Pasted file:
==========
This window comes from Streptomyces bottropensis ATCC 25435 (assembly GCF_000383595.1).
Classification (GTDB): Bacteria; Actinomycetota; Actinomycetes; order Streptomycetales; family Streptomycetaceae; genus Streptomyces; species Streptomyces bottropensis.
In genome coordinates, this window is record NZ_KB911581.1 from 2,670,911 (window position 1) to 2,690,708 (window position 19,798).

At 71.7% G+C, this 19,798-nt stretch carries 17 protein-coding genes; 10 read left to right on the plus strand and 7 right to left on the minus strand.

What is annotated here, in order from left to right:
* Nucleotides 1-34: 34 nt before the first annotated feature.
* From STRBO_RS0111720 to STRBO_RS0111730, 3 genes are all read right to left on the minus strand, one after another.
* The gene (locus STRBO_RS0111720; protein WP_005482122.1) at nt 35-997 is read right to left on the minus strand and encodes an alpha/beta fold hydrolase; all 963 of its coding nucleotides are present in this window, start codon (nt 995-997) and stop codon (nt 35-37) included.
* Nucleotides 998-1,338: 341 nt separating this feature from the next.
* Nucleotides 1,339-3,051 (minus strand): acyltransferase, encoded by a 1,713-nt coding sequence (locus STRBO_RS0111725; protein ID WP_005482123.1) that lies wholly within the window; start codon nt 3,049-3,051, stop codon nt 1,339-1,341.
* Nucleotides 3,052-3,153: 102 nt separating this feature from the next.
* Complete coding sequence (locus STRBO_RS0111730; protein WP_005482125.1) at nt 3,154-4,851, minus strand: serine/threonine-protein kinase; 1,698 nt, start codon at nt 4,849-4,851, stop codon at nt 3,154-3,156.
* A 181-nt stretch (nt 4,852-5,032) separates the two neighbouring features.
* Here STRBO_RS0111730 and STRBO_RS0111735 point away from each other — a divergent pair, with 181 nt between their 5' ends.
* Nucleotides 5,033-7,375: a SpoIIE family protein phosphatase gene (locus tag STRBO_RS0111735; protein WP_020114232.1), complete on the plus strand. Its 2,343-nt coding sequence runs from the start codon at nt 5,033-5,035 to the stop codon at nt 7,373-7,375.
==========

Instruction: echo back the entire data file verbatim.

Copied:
This window comes from Streptomyces bottropensis ATCC 25435 (assembly GCF_000383595.1).
Classification (GTDB): Bacteria; Actinomycetota; Actinomycetes; order Streptomycetales; family Streptomycetaceae; genus Streptomyces; species Streptomyces bottropensis.
In genome coordinates, this window is record NZ_KB911581.1 from 2,670,911 (window position 1) to 2,690,708 (window position 19,798).

At 71.7% G+C, this 19,798-nt stretch carries 17 protein-coding genes; 10 read left to right on the plus strand and 7 right to left on the minus strand.

What is annotated here, in order from left to right:
* Nucleotides 1-34: 34 nt before the first annotated feature.
* From STRBO_RS0111720 to STRBO_RS0111730, 3 genes are all read right to left on the minus strand, one after another.
* The gene (locus STRBO_RS0111720; protein WP_005482122.1) at nt 35-997 is read right to left on the minus strand and encodes an alpha/beta fold hydrolase; all 963 of its coding nucleotides are present in this window, start codon (nt 995-997) and stop codon (nt 35-37) included.
* Nucleotides 998-1,338: 341 nt separating this feature from the next.
* Nucleotides 1,339-3,051 (minus strand): acyltransferase, encoded by a 1,713-nt coding sequence (locus STRBO_RS0111725; protein ID WP_005482123.1) that lies wholly within the window; start codon nt 3,049-3,051, stop codon nt 1,339-1,341.
* Nucleotides 3,052-3,153: 102 nt separating this feature from the next.
* Complete coding sequence (locus STRBO_RS0111730; protein WP_005482125.1) at nt 3,154-4,851, minus strand: serine/threonine-protein kinase; 1,698 nt, start codon at nt 4,849-4,851, stop codon at nt 3,154-3,156.
* A 181-nt stretch (nt 4,852-5,032) separates the two neighbouring features.
* Here STRBO_RS0111730 and STRBO_RS0111735 point away from each other — a divergent pair, with 181 nt between their 5' ends.
* Nucleotides 5,033-7,375: a SpoIIE family protein phosphatase gene (locus tag STRBO_RS0111735; protein WP_020114232.1), complete on the plus strand. Its 2,343-nt coding sequence runs from the start codon at nt 5,033-5,035 to the stop codon at nt 7,373-7,375.